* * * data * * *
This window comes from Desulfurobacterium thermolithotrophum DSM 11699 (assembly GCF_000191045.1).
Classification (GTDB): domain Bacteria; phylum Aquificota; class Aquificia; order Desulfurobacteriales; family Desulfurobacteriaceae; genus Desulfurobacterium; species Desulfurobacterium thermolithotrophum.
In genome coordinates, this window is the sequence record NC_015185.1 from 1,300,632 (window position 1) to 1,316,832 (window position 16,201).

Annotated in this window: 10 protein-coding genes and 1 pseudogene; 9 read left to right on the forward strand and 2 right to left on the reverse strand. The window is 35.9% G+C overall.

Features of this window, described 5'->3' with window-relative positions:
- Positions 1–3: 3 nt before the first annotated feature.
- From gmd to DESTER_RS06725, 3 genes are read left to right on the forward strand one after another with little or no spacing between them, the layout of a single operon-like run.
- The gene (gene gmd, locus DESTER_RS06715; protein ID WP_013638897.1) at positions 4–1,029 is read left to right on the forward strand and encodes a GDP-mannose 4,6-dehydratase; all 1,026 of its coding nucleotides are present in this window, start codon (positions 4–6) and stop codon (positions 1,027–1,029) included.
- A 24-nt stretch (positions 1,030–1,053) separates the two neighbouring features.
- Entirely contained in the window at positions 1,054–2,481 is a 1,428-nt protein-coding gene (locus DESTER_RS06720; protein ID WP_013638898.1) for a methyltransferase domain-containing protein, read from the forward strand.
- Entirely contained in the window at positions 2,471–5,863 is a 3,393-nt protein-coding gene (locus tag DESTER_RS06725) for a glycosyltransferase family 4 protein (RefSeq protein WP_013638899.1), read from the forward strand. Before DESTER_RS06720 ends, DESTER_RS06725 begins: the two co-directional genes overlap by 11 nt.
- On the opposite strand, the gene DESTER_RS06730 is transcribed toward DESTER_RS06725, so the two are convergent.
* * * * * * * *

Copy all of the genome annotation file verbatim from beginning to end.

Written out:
This window comes from Desulfurobacterium thermolithotrophum DSM 11699 (assembly GCF_000191045.1).
Classification (GTDB): domain Bacteria; phylum Aquificota; class Aquificia; order Desulfurobacteriales; family Desulfurobacteriaceae; genus Desulfurobacterium; species Desulfurobacterium thermolithotrophum.
In genome coordinates, this window is the sequence record NC_015185.1 from 1,300,632 (window position 1) to 1,316,832 (window position 16,201).

Annotated in this window: 10 protein-coding genes and 1 pseudogene; 9 read left to right on the forward strand and 2 right to left on the reverse strand. The window is 35.9% G+C overall.

Features of this window, described 5'->3' with window-relative positions:
- Positions 1–3: 3 nt before the first annotated feature.
- From gmd to DESTER_RS06725, 3 genes are read left to right on the forward strand one after another with little or no spacing between them, the layout of a single operon-like run.
- The gene (gene gmd, locus DESTER_RS06715; protein ID WP_013638897.1) at positions 4–1,029 is read left to right on the forward strand and encodes a GDP-mannose 4,6-dehydratase; all 1,026 of its coding nucleotides are present in this window, start codon (positions 4–6) and stop codon (positions 1,027–1,029) included.
- A 24-nt stretch (positions 1,030–1,053) separates the two neighbouring features.
- Entirely contained in the window at positions 1,054–2,481 is a 1,428-nt protein-coding gene (locus DESTER_RS06720; protein ID WP_013638898.1) for a methyltransferase domain-containing protein, read from the forward strand.
- Entirely contained in the window at positions 2,471–5,863 is a 3,393-nt protein-coding gene (locus tag DESTER_RS06725) for a glycosyltransferase family 4 protein (RefSeq protein WP_013638899.1), read from the forward strand. Before DESTER_RS06720 ends, DESTER_RS06725 begins: the two co-directional genes overlap by 11 nt.
- On the opposite strand, the gene DESTER_RS06730 is transcribed toward DESTER_RS06725, so the two are convergent.